On June 29, 2012, the Supreme Court rules, in a 5-4 vote, that the law’s mandate requiring Americans to carry health insurance or pay a penalty is valid under Congress’s constitutional authority to levy taxes. (See this Wall Street Journal article. )In other words, forcing Americans to either buy insurance with an inflated premium or pay a penalty is a tax. The tax is either explicit in the penalty you would pay the IRS, or included in the premium you pay (unless you receive a subsidy). If you do not get a subsidy, then you pay a premium that includes 2 components: covering your own insurance and a tax to subsidize others.
Here’s what CNN reported:
The mandate “looks like a tax in many respects,” Roberts wrote. The money is to be paid by people when they file their tax returns and does not apply to those who pay no federal income taxes; the amount someone owes “is determined by such familiar factors as taxable income, number of dependents, and joint filing status,” and the “requirement to pay is found in the Internal Revenue Code and enforced by the IRS.” The high court overturned a unanimous decision by the 11th U.S. Circuit Court of Appeals that the mandate did not impose a tax.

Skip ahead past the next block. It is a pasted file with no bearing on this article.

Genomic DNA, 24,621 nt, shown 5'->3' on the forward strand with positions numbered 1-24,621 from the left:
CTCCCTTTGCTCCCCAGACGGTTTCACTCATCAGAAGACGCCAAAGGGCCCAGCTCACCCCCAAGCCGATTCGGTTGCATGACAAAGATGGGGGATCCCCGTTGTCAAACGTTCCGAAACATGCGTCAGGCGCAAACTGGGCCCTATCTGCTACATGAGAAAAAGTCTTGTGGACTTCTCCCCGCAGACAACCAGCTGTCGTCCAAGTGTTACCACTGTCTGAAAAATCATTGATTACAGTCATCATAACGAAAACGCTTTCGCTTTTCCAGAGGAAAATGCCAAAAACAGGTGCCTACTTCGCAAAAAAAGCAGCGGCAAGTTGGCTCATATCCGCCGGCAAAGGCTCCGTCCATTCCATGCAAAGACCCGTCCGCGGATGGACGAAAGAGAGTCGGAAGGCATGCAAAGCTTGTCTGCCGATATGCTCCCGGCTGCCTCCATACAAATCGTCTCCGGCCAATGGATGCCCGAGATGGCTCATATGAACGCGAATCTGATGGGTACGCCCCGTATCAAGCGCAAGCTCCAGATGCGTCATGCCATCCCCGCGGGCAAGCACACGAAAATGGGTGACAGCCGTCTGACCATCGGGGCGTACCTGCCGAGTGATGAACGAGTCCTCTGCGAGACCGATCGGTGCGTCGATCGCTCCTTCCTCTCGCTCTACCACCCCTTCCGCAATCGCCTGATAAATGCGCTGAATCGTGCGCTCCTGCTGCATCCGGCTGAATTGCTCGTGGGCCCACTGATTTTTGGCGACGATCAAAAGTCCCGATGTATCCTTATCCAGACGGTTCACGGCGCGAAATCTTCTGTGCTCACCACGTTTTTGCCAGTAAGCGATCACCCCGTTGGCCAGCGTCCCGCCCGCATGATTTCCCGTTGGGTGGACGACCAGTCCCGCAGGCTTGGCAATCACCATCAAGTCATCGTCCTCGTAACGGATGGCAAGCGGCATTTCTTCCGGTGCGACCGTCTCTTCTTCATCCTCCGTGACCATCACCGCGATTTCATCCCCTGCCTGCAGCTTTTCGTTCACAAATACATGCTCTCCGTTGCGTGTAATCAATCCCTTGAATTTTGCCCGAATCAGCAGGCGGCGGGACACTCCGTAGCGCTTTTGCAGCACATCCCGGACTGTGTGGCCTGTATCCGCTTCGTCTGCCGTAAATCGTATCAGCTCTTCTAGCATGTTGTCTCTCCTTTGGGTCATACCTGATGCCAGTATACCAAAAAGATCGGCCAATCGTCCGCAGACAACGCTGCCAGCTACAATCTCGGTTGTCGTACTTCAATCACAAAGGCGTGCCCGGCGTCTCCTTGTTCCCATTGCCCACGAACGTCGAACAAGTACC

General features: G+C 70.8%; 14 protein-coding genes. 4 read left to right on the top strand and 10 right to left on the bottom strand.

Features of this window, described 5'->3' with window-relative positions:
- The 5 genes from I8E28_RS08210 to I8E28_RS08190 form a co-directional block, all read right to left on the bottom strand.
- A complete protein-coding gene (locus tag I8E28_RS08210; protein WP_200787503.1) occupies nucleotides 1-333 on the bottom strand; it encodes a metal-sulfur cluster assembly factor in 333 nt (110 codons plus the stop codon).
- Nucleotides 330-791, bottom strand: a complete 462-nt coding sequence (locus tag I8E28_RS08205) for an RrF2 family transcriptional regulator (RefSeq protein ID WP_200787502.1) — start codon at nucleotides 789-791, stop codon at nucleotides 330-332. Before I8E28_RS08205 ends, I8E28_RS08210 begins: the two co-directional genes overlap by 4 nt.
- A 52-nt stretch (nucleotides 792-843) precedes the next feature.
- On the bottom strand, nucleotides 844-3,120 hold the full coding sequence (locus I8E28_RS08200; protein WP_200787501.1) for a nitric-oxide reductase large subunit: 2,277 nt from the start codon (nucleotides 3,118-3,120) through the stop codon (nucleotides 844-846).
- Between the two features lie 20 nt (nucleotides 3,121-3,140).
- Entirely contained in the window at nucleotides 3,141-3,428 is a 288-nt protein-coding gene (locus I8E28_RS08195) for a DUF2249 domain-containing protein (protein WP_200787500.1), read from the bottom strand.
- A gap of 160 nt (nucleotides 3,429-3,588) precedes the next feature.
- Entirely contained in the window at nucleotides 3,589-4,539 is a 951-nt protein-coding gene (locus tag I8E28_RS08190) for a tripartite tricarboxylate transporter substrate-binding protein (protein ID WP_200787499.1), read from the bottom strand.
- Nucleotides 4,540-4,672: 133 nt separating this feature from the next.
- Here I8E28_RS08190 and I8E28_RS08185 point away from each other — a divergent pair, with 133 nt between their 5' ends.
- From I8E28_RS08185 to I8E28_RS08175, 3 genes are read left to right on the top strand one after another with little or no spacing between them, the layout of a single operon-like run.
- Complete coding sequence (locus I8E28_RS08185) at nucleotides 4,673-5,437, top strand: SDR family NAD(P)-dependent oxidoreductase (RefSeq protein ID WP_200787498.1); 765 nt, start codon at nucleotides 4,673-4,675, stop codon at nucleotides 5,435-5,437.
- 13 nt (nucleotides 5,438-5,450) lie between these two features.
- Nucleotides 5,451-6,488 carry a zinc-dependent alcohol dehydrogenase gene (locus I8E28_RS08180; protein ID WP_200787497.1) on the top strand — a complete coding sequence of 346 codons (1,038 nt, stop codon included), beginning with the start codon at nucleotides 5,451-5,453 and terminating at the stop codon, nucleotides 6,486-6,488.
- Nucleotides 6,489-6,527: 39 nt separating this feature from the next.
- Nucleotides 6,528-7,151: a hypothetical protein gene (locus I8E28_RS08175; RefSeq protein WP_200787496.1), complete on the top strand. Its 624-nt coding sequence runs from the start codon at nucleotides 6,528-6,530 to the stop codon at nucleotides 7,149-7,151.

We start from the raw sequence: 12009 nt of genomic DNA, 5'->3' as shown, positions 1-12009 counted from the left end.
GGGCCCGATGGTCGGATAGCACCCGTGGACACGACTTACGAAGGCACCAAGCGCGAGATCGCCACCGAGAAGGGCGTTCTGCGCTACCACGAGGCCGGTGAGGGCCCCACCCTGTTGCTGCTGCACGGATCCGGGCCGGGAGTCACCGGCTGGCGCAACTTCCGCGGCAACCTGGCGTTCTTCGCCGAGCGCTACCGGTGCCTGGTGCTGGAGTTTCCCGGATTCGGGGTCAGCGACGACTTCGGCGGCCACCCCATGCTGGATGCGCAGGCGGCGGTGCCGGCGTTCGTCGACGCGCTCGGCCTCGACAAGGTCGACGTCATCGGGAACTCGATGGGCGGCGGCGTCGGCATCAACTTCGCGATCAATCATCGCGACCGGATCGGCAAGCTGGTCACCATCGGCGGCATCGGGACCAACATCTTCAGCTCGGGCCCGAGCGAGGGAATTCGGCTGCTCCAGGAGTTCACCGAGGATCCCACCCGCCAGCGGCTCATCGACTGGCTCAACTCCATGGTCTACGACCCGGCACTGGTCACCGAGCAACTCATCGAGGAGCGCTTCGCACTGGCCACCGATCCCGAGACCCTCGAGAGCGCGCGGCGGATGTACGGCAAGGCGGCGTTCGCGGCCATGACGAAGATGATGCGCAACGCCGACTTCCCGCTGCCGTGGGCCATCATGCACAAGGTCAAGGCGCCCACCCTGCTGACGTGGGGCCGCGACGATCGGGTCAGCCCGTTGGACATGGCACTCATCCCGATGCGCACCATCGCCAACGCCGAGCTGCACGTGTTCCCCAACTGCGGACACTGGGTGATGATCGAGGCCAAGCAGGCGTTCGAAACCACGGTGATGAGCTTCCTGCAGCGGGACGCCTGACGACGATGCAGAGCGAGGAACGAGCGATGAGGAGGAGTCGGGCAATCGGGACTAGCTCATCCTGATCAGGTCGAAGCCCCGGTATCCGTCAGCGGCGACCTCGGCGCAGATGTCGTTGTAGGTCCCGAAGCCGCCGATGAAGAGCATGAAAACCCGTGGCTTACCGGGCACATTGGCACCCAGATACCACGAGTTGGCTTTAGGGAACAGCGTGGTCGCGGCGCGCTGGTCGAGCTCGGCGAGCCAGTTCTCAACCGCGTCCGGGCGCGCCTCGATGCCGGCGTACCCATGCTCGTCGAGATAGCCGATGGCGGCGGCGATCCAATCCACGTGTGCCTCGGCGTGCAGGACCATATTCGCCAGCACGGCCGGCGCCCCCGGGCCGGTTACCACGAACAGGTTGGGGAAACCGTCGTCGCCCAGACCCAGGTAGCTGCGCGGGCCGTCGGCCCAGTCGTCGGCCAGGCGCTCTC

Then, the Supreme Court ruled 6-3 on June 25, 2015, that subsidies were also legal. The IRS will be able to issue subsidies on behalf of those who bought a plan through HealthCare.Gov after the plaintiffs in King V. Burwell lost their challenge. See this Washington Post article.
The net effect of these rules is that the ACA is allowed to set up a system that results in some people paying high premiums in order to subsidize others who the government determines cannot afford to buy insurance on their own. As the Supreme Court ruled, it is a tax on people who earn more than $47,000 per year to pay subsidizes to those who earn less than that.
Intriguingly, nowhere in this system is anything that will actually make healthcare itself more affordable. It merely addresses the insurance. That does not mean that most people can afford to pay the co-pays, meet the deductibles and pay the out-of-pocket costs of actually getting medical care.